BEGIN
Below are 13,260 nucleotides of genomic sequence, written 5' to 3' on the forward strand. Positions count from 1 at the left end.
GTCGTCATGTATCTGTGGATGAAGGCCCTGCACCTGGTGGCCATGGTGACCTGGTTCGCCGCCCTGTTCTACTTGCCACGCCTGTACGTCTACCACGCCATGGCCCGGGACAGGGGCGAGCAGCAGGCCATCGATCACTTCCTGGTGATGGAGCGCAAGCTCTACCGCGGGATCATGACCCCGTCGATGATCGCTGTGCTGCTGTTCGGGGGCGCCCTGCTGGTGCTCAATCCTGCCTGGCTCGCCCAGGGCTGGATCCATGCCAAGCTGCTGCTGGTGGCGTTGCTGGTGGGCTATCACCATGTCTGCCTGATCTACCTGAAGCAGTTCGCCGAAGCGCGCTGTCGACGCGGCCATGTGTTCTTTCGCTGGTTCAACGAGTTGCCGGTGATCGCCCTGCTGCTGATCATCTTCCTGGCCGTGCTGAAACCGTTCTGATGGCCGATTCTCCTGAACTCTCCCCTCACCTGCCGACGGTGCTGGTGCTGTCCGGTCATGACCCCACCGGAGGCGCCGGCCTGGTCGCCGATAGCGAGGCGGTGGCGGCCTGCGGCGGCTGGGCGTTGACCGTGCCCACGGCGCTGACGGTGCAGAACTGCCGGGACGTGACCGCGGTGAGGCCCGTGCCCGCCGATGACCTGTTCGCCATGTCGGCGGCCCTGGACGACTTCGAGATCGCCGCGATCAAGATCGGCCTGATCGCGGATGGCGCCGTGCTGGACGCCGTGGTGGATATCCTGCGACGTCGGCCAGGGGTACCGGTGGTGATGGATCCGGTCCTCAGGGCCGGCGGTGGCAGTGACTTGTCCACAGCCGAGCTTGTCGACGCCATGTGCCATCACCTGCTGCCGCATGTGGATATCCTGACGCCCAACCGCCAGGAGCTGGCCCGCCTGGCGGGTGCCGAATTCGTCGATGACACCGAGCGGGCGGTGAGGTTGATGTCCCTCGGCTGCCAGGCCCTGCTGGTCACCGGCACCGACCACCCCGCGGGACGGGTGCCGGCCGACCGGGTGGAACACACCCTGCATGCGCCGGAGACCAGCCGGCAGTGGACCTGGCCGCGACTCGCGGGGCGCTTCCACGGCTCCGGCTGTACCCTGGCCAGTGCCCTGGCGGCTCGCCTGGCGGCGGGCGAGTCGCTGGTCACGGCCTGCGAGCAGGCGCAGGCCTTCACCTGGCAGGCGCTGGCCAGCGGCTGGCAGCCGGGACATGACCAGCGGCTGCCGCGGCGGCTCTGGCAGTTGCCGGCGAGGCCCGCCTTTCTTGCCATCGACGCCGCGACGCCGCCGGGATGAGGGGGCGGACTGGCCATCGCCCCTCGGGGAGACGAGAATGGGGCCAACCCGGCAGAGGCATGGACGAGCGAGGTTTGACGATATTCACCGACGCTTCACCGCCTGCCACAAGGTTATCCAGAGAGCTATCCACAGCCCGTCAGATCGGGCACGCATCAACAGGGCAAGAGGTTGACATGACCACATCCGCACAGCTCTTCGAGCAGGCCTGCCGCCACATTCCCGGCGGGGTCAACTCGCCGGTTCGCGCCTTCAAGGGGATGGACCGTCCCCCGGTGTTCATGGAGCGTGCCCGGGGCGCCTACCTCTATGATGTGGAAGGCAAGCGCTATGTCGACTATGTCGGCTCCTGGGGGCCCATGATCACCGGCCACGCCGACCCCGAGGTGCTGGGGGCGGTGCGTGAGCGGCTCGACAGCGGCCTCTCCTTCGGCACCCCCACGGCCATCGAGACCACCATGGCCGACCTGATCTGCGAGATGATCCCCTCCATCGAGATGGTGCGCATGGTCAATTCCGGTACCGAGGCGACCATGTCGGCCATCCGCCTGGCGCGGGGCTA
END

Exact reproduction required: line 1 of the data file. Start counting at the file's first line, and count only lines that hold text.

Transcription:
Below are 13,260 nucleotides of genomic sequence, written 5' to 3' on the forward strand. Positions count from 1 at the left end.